AC CURRENT VS DC CURRENT
AC means Alternating Current and DC means Direct Current. In his article let’s see the difference AC Current Vs DC Current
Alternating Current (AC)
- Alternating Current (AC) flows one way, then the other way, continually reversing direction.
- Alternating current (ac) circuit carries a basically sinusoidally time varying current; the amplitude of which may vary.
- An AC voltage is continually changing between positive (+) and negative (-). The rate of changing direction is called the frequency of the AC and it is measured in hertz (Hz) which is the number of forwards-backwards cycles per second.
- Today, most of the electrical devices we use require ac voltage. This is mainly because most of the electrical energy sold by power companies is transmitted and distributed as alternating current. The main reason for preferring use of ac voltage over dc voltage is that ac voltages can be easily and also efficiently converted from one voltage to the other by means of transformers. Further, electrical energy can also be transmitted economically over long distances.
- AC unlike DC flows first in one direction then in the opposite direction. The most common AC waveform is a sine (or sinusoidal) waveform. Sine waves are the signal whose shape neither is nor altered by a linear circuit, therefore, it is ideal as a test signal. In discussing AC signal, it is necessary to express the current and voltage in terms of maximum or peak values, peak-to-peak values, effective values, average values, or instantaneous values. Each of these values has a different meaning and is used to describe a different amount of current or voltage. Figure shows a sinusoidal wave. The correspondence mathematical form is v(t) = V (wt +θ )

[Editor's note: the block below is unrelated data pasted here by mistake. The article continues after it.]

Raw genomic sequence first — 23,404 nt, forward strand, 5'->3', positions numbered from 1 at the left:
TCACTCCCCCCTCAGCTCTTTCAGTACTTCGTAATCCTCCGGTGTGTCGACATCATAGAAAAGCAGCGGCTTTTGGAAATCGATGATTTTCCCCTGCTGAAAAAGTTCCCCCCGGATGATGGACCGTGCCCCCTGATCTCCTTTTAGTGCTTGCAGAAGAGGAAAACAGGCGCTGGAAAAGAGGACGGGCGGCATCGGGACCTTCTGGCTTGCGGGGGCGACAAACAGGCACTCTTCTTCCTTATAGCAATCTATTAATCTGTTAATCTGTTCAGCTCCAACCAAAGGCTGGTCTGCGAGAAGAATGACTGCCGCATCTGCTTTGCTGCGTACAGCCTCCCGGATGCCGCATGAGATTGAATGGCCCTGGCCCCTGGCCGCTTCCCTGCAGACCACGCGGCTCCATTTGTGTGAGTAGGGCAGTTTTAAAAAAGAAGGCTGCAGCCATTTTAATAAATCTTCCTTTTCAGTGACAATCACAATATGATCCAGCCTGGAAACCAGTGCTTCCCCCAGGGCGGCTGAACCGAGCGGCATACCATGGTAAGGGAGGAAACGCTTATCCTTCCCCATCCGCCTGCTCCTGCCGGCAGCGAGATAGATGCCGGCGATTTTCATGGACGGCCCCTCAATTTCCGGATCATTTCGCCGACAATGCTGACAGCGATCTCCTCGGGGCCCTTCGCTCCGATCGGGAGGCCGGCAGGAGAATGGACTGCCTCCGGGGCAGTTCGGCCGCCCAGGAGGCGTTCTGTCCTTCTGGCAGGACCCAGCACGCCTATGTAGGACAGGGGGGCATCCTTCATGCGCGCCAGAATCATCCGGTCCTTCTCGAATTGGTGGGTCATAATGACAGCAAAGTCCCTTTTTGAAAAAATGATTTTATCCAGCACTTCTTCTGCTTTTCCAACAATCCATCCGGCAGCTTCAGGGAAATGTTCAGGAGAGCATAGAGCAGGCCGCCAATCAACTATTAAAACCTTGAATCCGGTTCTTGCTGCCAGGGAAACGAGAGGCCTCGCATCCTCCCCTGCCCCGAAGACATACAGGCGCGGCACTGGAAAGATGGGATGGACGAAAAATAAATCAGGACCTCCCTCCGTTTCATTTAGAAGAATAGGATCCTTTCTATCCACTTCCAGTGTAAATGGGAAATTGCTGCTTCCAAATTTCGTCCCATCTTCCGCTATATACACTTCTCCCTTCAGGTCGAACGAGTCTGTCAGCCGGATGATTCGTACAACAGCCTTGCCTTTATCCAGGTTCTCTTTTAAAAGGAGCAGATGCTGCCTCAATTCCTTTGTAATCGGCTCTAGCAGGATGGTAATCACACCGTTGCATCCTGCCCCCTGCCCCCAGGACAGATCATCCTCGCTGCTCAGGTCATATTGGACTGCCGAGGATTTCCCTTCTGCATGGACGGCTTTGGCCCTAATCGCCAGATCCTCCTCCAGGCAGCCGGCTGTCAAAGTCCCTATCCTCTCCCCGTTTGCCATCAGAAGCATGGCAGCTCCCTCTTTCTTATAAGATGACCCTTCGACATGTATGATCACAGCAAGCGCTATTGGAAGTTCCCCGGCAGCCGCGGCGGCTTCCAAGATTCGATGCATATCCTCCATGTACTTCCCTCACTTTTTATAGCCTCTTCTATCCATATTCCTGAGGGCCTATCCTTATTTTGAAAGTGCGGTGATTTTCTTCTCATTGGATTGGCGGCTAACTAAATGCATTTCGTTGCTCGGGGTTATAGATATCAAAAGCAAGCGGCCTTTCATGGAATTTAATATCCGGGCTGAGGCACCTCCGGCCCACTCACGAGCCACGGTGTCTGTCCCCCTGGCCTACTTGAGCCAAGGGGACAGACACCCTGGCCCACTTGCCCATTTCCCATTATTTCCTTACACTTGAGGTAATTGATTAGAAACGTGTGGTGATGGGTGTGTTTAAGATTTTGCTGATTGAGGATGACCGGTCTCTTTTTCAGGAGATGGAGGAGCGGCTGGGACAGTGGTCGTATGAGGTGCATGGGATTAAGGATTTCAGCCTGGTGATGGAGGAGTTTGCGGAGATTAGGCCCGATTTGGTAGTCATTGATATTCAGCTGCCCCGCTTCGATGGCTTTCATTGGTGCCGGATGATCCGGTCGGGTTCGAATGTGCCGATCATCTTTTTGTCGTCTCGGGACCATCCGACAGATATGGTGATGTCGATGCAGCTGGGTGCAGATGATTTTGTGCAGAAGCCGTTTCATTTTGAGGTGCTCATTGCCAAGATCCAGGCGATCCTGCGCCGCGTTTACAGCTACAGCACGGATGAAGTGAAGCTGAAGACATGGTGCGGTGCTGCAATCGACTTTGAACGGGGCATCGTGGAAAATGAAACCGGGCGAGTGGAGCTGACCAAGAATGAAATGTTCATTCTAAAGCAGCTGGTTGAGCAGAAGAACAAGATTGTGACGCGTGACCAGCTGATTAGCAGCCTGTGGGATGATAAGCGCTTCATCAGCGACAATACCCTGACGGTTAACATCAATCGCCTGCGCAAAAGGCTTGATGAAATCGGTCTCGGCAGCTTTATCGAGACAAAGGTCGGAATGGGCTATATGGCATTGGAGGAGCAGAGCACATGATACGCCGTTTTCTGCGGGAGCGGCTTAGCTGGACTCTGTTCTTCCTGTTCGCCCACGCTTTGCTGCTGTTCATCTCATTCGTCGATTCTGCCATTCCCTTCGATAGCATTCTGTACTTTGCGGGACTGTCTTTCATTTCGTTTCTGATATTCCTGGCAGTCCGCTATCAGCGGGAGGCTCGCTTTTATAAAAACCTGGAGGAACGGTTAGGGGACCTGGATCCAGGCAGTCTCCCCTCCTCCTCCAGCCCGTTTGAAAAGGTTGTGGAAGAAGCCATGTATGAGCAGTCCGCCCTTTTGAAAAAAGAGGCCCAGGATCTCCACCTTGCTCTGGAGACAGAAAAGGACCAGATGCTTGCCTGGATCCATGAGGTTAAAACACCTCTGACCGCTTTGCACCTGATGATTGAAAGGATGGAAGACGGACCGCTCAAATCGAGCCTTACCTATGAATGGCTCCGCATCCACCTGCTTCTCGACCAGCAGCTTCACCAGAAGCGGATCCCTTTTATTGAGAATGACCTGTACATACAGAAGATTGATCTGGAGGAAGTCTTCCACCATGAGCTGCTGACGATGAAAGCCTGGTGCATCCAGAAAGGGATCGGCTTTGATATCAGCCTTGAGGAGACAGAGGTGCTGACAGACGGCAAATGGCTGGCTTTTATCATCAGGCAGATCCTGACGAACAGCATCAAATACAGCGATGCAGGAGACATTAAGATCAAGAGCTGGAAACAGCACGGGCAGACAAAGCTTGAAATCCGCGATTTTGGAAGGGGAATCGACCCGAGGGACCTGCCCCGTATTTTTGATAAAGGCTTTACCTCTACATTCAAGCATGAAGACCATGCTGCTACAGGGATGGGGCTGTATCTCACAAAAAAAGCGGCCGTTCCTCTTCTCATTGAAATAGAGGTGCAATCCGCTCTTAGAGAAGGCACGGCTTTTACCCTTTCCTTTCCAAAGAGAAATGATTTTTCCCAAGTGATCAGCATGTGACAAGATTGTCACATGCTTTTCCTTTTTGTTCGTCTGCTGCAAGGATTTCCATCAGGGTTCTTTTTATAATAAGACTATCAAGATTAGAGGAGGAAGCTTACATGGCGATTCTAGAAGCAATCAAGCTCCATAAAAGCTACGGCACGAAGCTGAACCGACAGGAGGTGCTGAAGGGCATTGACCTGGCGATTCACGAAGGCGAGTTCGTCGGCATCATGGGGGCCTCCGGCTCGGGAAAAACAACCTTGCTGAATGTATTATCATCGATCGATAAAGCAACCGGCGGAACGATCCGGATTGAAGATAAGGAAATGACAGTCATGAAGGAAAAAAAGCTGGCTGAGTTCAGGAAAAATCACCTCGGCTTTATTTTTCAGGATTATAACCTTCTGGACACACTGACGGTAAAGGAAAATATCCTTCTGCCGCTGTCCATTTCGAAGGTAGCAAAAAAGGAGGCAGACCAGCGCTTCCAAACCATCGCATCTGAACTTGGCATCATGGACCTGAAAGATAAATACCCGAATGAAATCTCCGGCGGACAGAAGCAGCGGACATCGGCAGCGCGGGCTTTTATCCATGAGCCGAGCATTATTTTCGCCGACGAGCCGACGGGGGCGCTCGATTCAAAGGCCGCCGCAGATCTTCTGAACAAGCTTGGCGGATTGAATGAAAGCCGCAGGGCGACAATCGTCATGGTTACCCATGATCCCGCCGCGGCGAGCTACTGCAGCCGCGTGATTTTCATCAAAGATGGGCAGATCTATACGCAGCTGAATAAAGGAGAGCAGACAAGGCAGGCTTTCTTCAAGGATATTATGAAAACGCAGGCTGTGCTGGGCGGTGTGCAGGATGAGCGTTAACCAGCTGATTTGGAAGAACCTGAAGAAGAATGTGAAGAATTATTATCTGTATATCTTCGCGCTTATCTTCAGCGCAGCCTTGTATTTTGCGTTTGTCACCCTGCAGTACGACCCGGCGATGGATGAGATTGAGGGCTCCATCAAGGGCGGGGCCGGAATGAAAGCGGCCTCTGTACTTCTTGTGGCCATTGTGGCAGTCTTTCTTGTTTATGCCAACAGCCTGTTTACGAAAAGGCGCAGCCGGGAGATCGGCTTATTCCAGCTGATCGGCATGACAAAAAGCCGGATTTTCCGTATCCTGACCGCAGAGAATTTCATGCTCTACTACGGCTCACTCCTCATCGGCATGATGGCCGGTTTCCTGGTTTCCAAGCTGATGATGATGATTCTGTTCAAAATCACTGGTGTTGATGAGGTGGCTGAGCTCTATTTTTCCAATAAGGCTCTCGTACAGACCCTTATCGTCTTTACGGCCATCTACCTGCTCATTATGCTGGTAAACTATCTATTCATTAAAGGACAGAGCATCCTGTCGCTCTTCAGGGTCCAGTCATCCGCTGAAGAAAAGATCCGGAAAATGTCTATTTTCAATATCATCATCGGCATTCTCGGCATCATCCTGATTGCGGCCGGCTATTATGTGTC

Direct Current (DC)
- Direct Current (DC) always flows in the same direction, but it may increase and decrease. The current is basically constant but the magnitude may vary.
- A DC voltage is always positive (or always negative), but it may increase and decrease. Electronic circuits normally require a steady DC supply which is constant at one value or a smooth DC supply which has a small variation called ripple. Cells, batteries and also regulated power supplies provide steady DC which is ideal for electronic circuits.
SOURCES – AC Current Vs DC Current
Any source that produces alternating voltage continuously and has ability to deliver the alternating current is called a.c. source such as alternators, oscillators or signal generators.
Any source that produces direct voltage continuously and has ability to deliver direct current is called d.c. source such as batteries and generators etc.
AC Current Vs DC Current – Advantages & Disadvantages
Alternating Current (AC):
- Simpler to transmit since generators at the power plants produce AC Voltage and currents
- Greater power can be generated using turbines
- Can be transmitted over long distances easily
- Readily Scalable to any desired voltage
- Power can flow it two directions (Positive and also negative)and a number of different phases (2-phase, 3 phase)
- More dangerous to transmit than DC.
- Requires transformers and substations.
- Causes electromagnetic interference
Direct Current (DC):
- Reactance: DC system does not introduce a reactance in the line.
- Power: In DC system, the power is just the real component.
- Frequency: In DC system, the frequency is zero, thus no frequency variation to monitor.
- Analysis: Analysis of AC system always involved complex numbers, while DC is only a real number, thus simplifying the analysis
- NO skin effect.: A DC system has no skin effect so we can utilize entire cross section area of line conductor
- Unable to scale voltages and current sufficiently.
- Large amounts of power are lost due to the resistivity of the wire in long distance DC transmission
Applications – AC Current Vs DC Current
- AC Current – Most of the household, industrial and also commercial equipment operate on DC.
- DC Current – Cell phones, Electric Vehicle, Electroplating, Flashlight, etc.
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